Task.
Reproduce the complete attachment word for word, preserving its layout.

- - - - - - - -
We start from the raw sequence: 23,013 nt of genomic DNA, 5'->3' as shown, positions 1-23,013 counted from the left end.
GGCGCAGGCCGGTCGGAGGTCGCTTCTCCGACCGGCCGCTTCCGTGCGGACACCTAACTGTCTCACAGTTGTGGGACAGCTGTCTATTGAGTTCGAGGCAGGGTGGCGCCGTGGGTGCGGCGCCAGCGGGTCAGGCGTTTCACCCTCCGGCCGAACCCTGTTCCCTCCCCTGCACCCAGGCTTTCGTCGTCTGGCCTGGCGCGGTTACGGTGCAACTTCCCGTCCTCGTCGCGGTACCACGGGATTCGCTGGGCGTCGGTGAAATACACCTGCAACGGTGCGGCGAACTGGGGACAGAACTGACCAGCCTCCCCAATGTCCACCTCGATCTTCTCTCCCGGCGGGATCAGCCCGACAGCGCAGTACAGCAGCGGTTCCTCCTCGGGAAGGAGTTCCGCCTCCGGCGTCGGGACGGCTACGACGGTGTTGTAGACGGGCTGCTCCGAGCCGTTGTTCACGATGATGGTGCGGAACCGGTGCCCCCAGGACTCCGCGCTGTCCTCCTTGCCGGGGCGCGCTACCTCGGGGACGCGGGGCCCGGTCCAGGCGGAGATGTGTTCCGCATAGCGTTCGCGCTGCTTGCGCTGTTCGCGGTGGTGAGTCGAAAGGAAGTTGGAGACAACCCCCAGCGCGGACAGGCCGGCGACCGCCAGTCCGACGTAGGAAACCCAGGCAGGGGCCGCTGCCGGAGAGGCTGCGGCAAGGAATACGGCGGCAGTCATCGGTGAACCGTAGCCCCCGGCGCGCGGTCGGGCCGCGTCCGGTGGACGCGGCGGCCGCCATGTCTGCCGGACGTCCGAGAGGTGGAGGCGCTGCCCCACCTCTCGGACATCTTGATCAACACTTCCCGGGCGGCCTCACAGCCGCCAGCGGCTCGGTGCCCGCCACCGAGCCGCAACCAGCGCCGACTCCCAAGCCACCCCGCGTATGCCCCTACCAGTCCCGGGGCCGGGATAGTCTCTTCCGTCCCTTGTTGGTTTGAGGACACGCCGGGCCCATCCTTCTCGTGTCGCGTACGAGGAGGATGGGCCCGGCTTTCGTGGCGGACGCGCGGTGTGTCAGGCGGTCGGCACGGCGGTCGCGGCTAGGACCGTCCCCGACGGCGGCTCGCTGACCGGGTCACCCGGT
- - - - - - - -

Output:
We start from the raw sequence: 23,013 nt of genomic DNA, 5'->3' as shown, positions 1-23,013 counted from the left end.
GGCGCAGGCCGGTCGGAGGTCGCTTCTCCGACCGGCCGCTTCCGTGCGGACACCTAACTGTCTCACAGTTGTGGGACAGCTGTCTATTGAGTTCGAGGCAGGGTGGCGCCGTGGGTGCGGCGCCAGCGGGTCAGGCGTTTCACCCTCCGGCCGAACCCTGTTCCCTCCCCTGCACCCAGGCTTTCGTCGTCTGGCCTGGCGCGGTTACGGTGCAACTTCCCGTCCTCGTCGCGGTACCACGGGATTCGCTGGGCGTCGGTGAAATACACCTGCAACGGTGCGGCGAACTGGGGACAGAACTGACCAGCCTCCCCAATGTCCACCTCGATCTTCTCTCCCGGCGGGATCAGCCCGACAGCGCAGTACAGCAGCGGTTCCTCCTCGGGAAGGAGTTCCGCCTCCGGCGTCGGGACGGCTACGACGGTGTTGTAGACGGGCTGCTCCGAGCCGTTGTTCACGATGATGGTGCGGAACCGGTGCCCCCAGGACTCCGCGCTGTCCTCCTTGCCGGGGCGCGCTACCTCGGGGACGCGGGGCCCGGTCCAGGCGGAGATGTGTTCCGCATAGCGTTCGCGCTGCTTGCGCTGTTCGCGGTGGTGAGTCGAAAGGAAGTTGGAGACAACCCCCAGCGCGGACAGGCCGGCGACCGCCAGTCCGACGTAGGAAACCCAGGCAGGGGCCGCTGCCGGAGAGGCTGCGGCAAGGAATACGGCGGCAGTCATCGGTGAACCGTAGCCCCCGGCGCGCGGTCGGGCCGCGTCCGGTGGACGCGGCGGCCGCCATGTCTGCCGGACGTCCGAGAGGTGGAGGCGCTGCCCCACCTCTCGGACATCTTGATCAACACTTCCCGGGCGGCCTCACAGCCGCCAGCGGCTCGGTGCCCGCCACCGAGCCGCAACCAGCGCCGACTCCCAAGCCACCCCGCGTATGCCCCTACCAGTCCCGGGGCCGGGATAGTCTCTTCCGTCCCTTGTTGGTTTGAGGACACGCCGGGCCCATCCTTCTCGTGTCGCGTACGAGGAGGATGGGCCCGGCTTTCGTGGCGGACGCGCGGTGTGTCAGGCGGTCGGCACGGCGGTCGCGGCTAGGACCGTCCCCGACGGCGGCTCGCTGACCGGGTCACCCGGT